Nguyen Is Simply a Blur to UCLA Blockers


From the humble beginnings of his birth in an Arkansas refugee camp in 1975, Texas A&M; junior inside linebacker Dat Nguyen has been overcoming obstacles and expectations.

At barely 6 feet and 216 pounds, his modesty is sincere. “You use whatever advantage you have,” he said. “I do whatever I can to get to the ball.”

UCLA players past and present were gushing with praise Thursday after the extraordinary defensive performance by Nguyen. He set a Cotton Bowl record with 20 tackles, including 15 solo, in the Bruins’ 29-23 victory.


“That dude was all over the field,” said former UCLA All-American offensive tackle Jonathan Ogden, now with the Baltimore Ravens. “I was on the sideline, ‘Who’s blocking that guy?’ ”

Andy Meyers, UCLA’s 6-6, 306-pound offensive guard, tried to block Nguyen.

“Dat Nguyen was a phenomenal player,” Meyers said. “I got a couple good blocks on him, but if I didn’t get him down on the first hit, he was off to the races.”

Using quickness, instincts and spontaneity, Nguyen inspired an Aggie defense that held fifth-ranked UCLA (10-2) to seven points in the first half. This was a Bruin offensive unit averaging 40.7 points, third-best in the nation.

“They took us out of our offense,” Meyers said. “They took us out of our whole screen scheme.”

Nguyen intercepted a screen pass from Cade McNown in the first quarter, then lateraled the ball to safety Brandon Jennings, who ran 64 yards for a touchdown.

Aggie fans in the stands were so excited they kissed their dates with the passion of a prom night.


“We ran a blitz, but I bailed out because I smelled something funny,” Nguyen said. “Fortunately, I was in the right place at the right time. After I made the play, I saw a receiver coming and pitched it out to a speedster [Jennings], because I’m not that fast.”

There he goes again, Nguyen trying to be humble. All he has done is become the first Texas A&M; player to lead the team in tackles three straight years. His two sisters living in Orange County and watching him on TV must have been as proud as his coach, R.C. Slocum.

“He’s a fun player to be around,” Slocum said. “He plays with great intensity. He pretty much does that against everyone.”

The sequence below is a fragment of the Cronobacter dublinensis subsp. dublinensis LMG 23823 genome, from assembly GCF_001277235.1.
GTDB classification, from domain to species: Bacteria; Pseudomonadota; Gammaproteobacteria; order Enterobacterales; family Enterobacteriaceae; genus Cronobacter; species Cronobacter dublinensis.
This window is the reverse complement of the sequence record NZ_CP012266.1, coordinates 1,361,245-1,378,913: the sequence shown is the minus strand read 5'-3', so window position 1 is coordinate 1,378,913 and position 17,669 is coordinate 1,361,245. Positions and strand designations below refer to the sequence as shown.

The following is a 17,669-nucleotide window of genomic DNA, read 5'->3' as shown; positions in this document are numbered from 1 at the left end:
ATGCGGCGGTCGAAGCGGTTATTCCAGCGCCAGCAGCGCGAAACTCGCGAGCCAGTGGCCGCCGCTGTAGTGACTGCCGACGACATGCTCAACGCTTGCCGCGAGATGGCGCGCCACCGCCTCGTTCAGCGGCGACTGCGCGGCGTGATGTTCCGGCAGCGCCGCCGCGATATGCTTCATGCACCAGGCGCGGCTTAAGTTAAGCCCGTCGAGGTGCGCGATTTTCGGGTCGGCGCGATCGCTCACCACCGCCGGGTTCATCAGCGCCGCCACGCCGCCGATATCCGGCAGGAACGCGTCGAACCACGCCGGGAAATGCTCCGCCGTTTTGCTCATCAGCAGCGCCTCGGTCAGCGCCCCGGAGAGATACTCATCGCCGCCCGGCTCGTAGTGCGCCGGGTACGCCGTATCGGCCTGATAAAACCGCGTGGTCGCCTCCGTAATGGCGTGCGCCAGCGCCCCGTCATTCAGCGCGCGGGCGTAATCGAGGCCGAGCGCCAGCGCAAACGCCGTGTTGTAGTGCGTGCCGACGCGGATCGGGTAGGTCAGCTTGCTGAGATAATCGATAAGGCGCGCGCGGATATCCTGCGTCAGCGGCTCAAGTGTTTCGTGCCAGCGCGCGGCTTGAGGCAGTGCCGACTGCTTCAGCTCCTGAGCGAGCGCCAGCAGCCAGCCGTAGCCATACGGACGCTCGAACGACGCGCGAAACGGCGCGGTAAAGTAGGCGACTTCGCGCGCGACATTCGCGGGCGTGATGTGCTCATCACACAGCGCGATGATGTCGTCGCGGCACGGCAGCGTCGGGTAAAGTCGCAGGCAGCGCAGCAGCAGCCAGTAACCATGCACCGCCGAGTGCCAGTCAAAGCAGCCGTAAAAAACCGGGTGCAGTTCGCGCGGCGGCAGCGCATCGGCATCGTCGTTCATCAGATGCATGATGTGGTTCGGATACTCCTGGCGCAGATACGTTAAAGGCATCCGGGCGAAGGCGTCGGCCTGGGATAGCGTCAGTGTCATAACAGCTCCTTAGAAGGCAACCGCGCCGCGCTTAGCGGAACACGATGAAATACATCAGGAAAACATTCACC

Nguyen keeps finding ways to overcome his lack of size. Asset No. 1 is his quickness, which creates problems for blockers, as UCLA players discovered repeatedly.

“He’s a hard guy to catch,” tight end Mike Grieb said. “It feels like he’s running downhill all the time. You’re running a specific play and he’s not where you thought he’d be.”

Said fullback Craig Walendy: “He’s a heck of an athlete. I looked up one time [at the scoreboard monitor] and saw he had 12 tackles and that was the third quarter. I thought that was last year’s stats.”


Texas A&M; held a 16-7 halftime lead, but Nguyen credited the Bruins for making effective offensive adjustments in the second half to better protect McNown, who was sacked only once in the final 30 minutes after five sacks in the first half.

Nguyen is the one who charged ahead into the center of UCLA’s line and almost prevented McNown from gaining a crucial first down on a fourth-and-one quarterback sneak from the Aggie 40 with 2:50 left. McNown made it by inches.

“I tried to pop him,” Nguyen said.

Nguyen has been popping players since he began playing football in the eighth grade. His parents escaped the war in Southeast Asia and eventually settled in Rockport, a south Texas shrimping and fishing community.

Nguyen has become part of Texas lore.

“This is the first time I’ve ever played on New Year’s Day,” he said.

His football days won’t be ending soon.

“People who make tackles like that, you’re going to [find a place to play],” said Ogden, a Pro Bowl tackle.